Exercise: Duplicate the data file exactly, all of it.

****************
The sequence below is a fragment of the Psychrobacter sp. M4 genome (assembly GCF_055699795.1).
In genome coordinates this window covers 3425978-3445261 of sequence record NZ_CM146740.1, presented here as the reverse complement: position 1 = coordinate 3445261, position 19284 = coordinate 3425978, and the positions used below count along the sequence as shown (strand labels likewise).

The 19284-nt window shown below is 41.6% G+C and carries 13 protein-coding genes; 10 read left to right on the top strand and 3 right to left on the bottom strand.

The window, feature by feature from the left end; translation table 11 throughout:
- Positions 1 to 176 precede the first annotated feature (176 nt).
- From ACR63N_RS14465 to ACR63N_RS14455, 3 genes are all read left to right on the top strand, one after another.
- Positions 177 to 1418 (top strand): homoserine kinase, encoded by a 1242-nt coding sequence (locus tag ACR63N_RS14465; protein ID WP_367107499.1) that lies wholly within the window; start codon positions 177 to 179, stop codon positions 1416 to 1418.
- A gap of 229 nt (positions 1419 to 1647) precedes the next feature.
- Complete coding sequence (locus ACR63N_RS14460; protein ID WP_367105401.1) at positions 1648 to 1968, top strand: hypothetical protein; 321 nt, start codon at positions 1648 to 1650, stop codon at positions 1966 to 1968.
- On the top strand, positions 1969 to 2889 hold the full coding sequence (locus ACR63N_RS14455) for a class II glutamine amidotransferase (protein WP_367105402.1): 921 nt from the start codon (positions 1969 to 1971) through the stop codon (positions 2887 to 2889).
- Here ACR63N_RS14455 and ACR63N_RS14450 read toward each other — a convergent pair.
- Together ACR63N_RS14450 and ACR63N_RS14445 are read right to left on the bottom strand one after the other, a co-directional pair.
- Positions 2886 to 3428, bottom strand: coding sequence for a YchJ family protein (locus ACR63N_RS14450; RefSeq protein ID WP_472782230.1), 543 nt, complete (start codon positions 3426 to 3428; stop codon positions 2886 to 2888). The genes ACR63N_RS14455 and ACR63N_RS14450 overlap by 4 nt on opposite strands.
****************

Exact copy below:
The sequence below is a fragment of the Psychrobacter sp. M4 genome (assembly GCF_055699795.1).
In genome coordinates this window covers 3425978-3445261 of sequence record NZ_CM146740.1, presented here as the reverse complement: position 1 = coordinate 3445261, position 19284 = coordinate 3425978, and the positions used below count along the sequence as shown (strand labels likewise).

The 19284-nt window shown below is 41.6% G+C and carries 13 protein-coding genes; 10 read left to right on the top strand and 3 right to left on the bottom strand.

The window, feature by feature from the left end; translation table 11 throughout:
- Positions 1 to 176 precede the first annotated feature (176 nt).
- From ACR63N_RS14465 to ACR63N_RS14455, 3 genes are all read left to right on the top strand, one after another.
- Positions 177 to 1418 (top strand): homoserine kinase, encoded by a 1242-nt coding sequence (locus tag ACR63N_RS14465; protein ID WP_367107499.1) that lies wholly within the window; start codon positions 177 to 179, stop codon positions 1416 to 1418.
- A gap of 229 nt (positions 1419 to 1647) precedes the next feature.
- Complete coding sequence (locus ACR63N_RS14460; protein ID WP_367105401.1) at positions 1648 to 1968, top strand: hypothetical protein; 321 nt, start codon at positions 1648 to 1650, stop codon at positions 1966 to 1968.
- On the top strand, positions 1969 to 2889 hold the full coding sequence (locus ACR63N_RS14455) for a class II glutamine amidotransferase (protein WP_367105402.1): 921 nt from the start codon (positions 1969 to 1971) through the stop codon (positions 2887 to 2889).
- Here ACR63N_RS14455 and ACR63N_RS14450 read toward each other — a convergent pair.
- Together ACR63N_RS14450 and ACR63N_RS14445 are read right to left on the bottom strand one after the other, a co-directional pair.
- Positions 2886 to 3428, bottom strand: coding sequence for a YchJ family protein (locus ACR63N_RS14450; RefSeq protein ID WP_472782230.1), 543 nt, complete (start codon positions 3426 to 3428; stop codon positions 2886 to 2888). The genes ACR63N_RS14455 and ACR63N_RS14450 overlap by 4 nt on opposite strands.